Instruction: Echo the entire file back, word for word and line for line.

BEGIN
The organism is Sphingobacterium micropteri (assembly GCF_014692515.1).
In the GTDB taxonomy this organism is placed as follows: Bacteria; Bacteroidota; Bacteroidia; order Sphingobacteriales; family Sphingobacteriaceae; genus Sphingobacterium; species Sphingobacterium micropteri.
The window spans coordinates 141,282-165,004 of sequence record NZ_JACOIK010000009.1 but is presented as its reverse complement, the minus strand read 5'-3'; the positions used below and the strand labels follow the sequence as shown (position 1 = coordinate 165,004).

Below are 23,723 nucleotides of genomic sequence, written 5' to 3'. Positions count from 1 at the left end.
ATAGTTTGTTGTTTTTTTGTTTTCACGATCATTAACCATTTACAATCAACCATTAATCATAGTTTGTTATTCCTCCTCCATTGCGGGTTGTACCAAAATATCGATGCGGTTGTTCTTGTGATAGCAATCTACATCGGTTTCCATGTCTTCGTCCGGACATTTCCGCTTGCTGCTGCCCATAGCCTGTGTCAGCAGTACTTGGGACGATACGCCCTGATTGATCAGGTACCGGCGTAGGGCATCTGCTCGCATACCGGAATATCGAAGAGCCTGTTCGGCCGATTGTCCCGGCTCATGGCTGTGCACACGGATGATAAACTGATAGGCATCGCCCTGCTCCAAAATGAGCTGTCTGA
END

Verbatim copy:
The organism is Sphingobacterium micropteri (assembly GCF_014692515.1).
In the GTDB taxonomy this organism is placed as follows: Bacteria; Bacteroidota; Bacteroidia; order Sphingobacteriales; family Sphingobacteriaceae; genus Sphingobacterium; species Sphingobacterium micropteri.
The window spans coordinates 141,282-165,004 of sequence record NZ_JACOIK010000009.1 but is presented as its reverse complement, the minus strand read 5'-3'; the positions used below and the strand labels follow the sequence as shown (position 1 = coordinate 165,004).

Below are 23,723 nucleotides of genomic sequence, written 5' to 3'. Positions count from 1 at the left end.
ATAGTTTGTTGTTTTTTTGTTTTCACGATCATTAACCATTTACAATCAACCATTAATCATAGTTTGTTATTCCTCCTCCATTGCGGGTTGTACCAAAATATCGATGCGGTTGTTCTTGTGATAGCAATCTACATCGGTTTCCATGTCTTCGTCCGGACATTTCCGCTTGCTGCTGCCCATAGCCTGTGTCAGCAGTACTTGGGACGATACGCCCTGATTGATCAGGTACCGGCGTAGGGCATCTGCTCGCATACCGGAATATCGAAGAGCCTGTTCGGCCGATTGTCCCGGCTCATGGCTGTGCACACGGATGATAAACTGATAGGCATCGCCCTGCTCCAAAATGAGCTGTCTGA